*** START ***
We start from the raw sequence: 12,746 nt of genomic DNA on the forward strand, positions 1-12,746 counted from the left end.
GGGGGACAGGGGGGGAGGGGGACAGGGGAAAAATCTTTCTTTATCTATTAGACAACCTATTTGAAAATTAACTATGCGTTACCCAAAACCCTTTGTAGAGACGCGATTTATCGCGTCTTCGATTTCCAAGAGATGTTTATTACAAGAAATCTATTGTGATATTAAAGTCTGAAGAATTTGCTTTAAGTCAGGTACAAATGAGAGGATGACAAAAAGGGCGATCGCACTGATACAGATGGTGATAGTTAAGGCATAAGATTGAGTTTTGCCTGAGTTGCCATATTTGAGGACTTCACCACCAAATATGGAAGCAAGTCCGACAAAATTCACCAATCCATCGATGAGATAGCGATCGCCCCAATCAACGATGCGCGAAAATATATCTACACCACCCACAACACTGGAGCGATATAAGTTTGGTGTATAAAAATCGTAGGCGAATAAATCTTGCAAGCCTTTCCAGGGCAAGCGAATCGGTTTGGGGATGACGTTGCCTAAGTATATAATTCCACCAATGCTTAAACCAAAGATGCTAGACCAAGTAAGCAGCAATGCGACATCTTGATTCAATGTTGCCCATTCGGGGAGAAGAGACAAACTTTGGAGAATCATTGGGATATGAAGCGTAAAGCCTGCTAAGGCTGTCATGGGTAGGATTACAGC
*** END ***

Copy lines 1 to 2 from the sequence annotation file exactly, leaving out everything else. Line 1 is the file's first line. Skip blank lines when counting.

We start from the raw sequence: 12,746 nt of genomic DNA on the forward strand, positions 1-12,746 counted from the left end.
GGGGGACAGGGGGGGAGGGGGACAGGGGAAAAATCTTTCTTTATCTATTAGACAACCTATTTGAAAATTAACTATGCGTTACCCAAAACCCTTTGTAGAGACGCGATTTATCGCGTCTTCGATTTCCAAGAGATGTTTATTACAAGAAATCTATTGTGATATTAAAGTCTGAAGAATTTGCTTTAAGTCAGGTACAAATGAGAGGATGACAAAAAGGGCGATCGCACTGATACAGATGGTGATAGTTAAGGCATAAGATTGAGTTTTGCCTGAGTTGCCATATTTGAGGACTTCACCACCAAATATGGAAGCAAGTCCGACAAAATTCACCAATCCATCGATGAGATAGCGATCGCCCCAATCAACGATGCGCGAAAATATATCTACACCACCCACAACACTGGAGCGATATAAGTTTGGTGTATAAAAATCGTAGGCGAATAAATCTTGCAAGCCTTTCCAGGGCAAGCGAATCGGTTTGGGGATGACGTTGCCTAAGTATATAATTCCACCAATGCTTAAACCAAAGATGCTAGACCAAGTAAGCAGCAATGCGACATCTTGATTCAATGTTGCCCATTCGGGGAGAAGAGACAAACTTTGGAGAATCATTGGGATATGAAGCGTAAAGCCTGCTAAGGCTGTCATGGGTAGGATTACAGC